It is no surprise to anyone that Sam Arlen, as the son of the great American composer Harold Arlen, chose a career in music. Born in Hollywood and raised in New York City, Sam had the good fortune of being exposed firsthand, through his father’s work, to the top songs and musicians in the country. His early exposure to the industry, in addition to a natural talent, led Sam to pursue his interest as a saxophonist.

Sam attended the High School of the Performing Arts in New York City and majored in music. He gained practical experience on the weekends performing for private parties and special affairs with various classmates. After graduation, in 1976, Sam continued to perform with various bands at notable New York venues such as the Roseland Ballroom with the Johnny Mule Orchestra, or opening for accordionist Shirley Evans of “Magical Mystery Tour” fame. But his ultimate dream was to become a bandleader. So, in his “spare” time, Sam organized various combos of his own that performed at corporate functions and resorts in the New York area.

In 1986, a life-altering event took place that changed the course of Sam’s career. On April 23, 1986, Harold Arlen died of cancer. Harold’s passing was a huge loss for Sam, both personally and musically. Even though Harold had not composed in some time, the true finality of his musical genius had come to pass. Sam reflects, “There would be no more opportunities for words of wisdom or even the possibility of hearing another creation. It affected me deeply.”

But Sam did not realize how much Harold’s death was really going to affect his musical world. Shortly after Harold’s passing, Sam was advised to set up a music publishing company to continue the administration and promotion of Harold’s vast catalog of music. This was a realm new to Sam given that, up until then, his goal was to be a performer. Nonetheless, it was a world he was willing to explore and so in 1986, he created S.A. Music LLC. Sam continued to perform, but needing to learn about, and fulfill, the role of music publisher, his focus gradually shifted away from the creative and toward the administrative side of the music industry.

Music publishing became a career that Sam grew to love. “It’s interesting,” Sam muses, “now that I think about how all of this came about for me with S.A. Music LLC….how sometimes things are just meant to be. I see the parallels between my life and Harold’s - he originally wanted to be a performer, but ultimately wound up doing something different. I’m glad I was given the opportunity to do what I do. And nothing makes me prouder than to represent my father’s catalogue of music. I’ll always honor his work and treat his creations with the respect they deserve.”

And honor Harold’s music, Sam did. Three years prior to what would have been Harold Arlen’s 100th birthday. The result was more than what he had hoped for – the Harold Arlen 2005 Centennial turned into a two year series of concerts, exhibits, shows, recordings and memorials in tribute to the life and music of the great American composer, both in the U.S. and abroad. To this end, Sam was joined, as co-chair of the Centennial, by Barbra Streisand, Tony Bennett, Michael Feinstein and Marilyn Bergman (ASCAP). Some of the highlights of the Centennial have included: New York City’s Mayor Bloomburg proclaiming February 15th (Harold’s birthday) “Harold Arlen Day” in 2005 and Mayor Masiello of Buffalo, New York (Harold’s birthplace) proclaiming June 10th, 2005 “Harold Arlen Day” for their city; an all-star concert at Carnegie Hall on February 14th, 2005; a national Centennial concert tour starring Tony Award winner Faith Prince and television/singing star Tom Wopat; a four month museum exhibit honoring Harold’s musical career at the New York Library of Performing Arts at Lincoln Center; a Gala Benefit, concerts, film series and lectures at Chicago’s Annual Humanities Festival; an award ceremony honoring Harold at ASCAP’s Film and Television Music Awards in Los Angeles; and an Actor’s Fund tribute concert to Harold Arlen.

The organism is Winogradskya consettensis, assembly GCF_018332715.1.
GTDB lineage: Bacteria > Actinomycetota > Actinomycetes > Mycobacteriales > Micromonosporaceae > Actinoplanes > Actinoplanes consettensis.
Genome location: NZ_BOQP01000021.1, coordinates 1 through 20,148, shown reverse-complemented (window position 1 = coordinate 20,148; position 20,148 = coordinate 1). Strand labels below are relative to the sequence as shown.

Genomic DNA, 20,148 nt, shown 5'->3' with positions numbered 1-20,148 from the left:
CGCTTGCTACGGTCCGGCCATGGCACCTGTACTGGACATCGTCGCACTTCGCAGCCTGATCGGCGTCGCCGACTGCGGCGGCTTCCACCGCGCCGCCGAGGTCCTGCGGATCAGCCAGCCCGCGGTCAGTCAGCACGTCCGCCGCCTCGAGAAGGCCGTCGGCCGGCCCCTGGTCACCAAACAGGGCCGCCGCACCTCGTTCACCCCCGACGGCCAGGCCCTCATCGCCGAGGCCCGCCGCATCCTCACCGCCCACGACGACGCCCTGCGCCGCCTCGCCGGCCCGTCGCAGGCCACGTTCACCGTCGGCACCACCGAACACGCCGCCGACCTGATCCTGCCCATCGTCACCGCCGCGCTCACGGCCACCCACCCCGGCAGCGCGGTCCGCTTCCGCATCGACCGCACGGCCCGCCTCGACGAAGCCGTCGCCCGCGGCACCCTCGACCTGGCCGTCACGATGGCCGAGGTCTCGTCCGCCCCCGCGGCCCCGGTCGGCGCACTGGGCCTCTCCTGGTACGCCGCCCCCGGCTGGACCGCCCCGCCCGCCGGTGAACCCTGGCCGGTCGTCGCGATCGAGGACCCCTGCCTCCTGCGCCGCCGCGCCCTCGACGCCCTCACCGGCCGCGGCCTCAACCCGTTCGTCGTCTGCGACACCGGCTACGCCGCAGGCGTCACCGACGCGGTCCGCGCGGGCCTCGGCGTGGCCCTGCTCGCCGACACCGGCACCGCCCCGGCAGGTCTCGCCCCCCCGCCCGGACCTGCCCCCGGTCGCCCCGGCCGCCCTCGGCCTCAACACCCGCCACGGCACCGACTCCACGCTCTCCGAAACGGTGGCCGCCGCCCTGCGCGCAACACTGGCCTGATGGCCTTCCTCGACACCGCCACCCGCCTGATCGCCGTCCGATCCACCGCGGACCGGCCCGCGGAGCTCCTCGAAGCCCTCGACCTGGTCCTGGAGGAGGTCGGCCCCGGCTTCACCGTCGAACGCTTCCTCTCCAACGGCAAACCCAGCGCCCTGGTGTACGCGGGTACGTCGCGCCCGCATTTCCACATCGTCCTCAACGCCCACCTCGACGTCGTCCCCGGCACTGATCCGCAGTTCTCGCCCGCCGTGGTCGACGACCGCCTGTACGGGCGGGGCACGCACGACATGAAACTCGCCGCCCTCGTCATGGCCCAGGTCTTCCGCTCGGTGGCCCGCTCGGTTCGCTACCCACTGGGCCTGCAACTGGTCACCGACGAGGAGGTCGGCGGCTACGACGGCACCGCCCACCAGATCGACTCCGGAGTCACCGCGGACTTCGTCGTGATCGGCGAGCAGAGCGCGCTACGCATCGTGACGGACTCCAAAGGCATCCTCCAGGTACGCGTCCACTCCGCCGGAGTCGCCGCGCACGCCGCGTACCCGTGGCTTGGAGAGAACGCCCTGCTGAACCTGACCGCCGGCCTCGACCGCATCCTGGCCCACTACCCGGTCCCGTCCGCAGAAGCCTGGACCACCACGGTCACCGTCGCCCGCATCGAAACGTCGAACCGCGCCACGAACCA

As part of the Centennial, Sam decided to contribute a more personal note to honor his father. In 2005, he released his very own CD “Arlen Plays Arlen – A Timeless Tribute to Harold Arlen.” The instrumental CD features Sam on the tenor saxophone for thirteen of Harold Arlen’s songs recorded live in the studio with a Big Band and orchestra.

For Sam, this album was the perfect way to not only pay tribute to Harold and some of his most beautiful creations, but also to get back to his original love – performing. Harold always encouraged Sam and his music, even bringing him along to shows and interviews. “One of my favorite memories of his encouragement was going with him to watch the N.Y. Philharmonic perform his ‘Blues Opera Suite’ and being introduced to Conductor Andre Kostelanetz afterwards. It was my first time to see, one on one, the way Harold dealt with his peers and with the press that were there to interview him. He was so kind and gentle with such a great sense of humor,” Sam reflects. “The Centennial and this album have given me the opportunity to thank him in a way that I have always wanted. I believe in my heart that he would be proud of me and what I am accomplishing.”

As a result of recording “Arlen Plays Arlen,” Sam has had the wonderful opportunity to return to the stage as a performer. He has guest-starred at several of the Centennial events (Carnegie Hall Feb. 14th all-star concert, Jazz at Lincoln Center with Tonya Pinkins, Buffalo Philharmonic with John Pizzarelli, the ASCAP Awards, and the U.S. Air Force Band of Liberty with Ann Hampton Callaway, to name a few). He continues to perform and teach worldwide while remaining at the helm of S.A. Music, LLC.

For more information on Harold Arlen please go to www.haroldarlen.com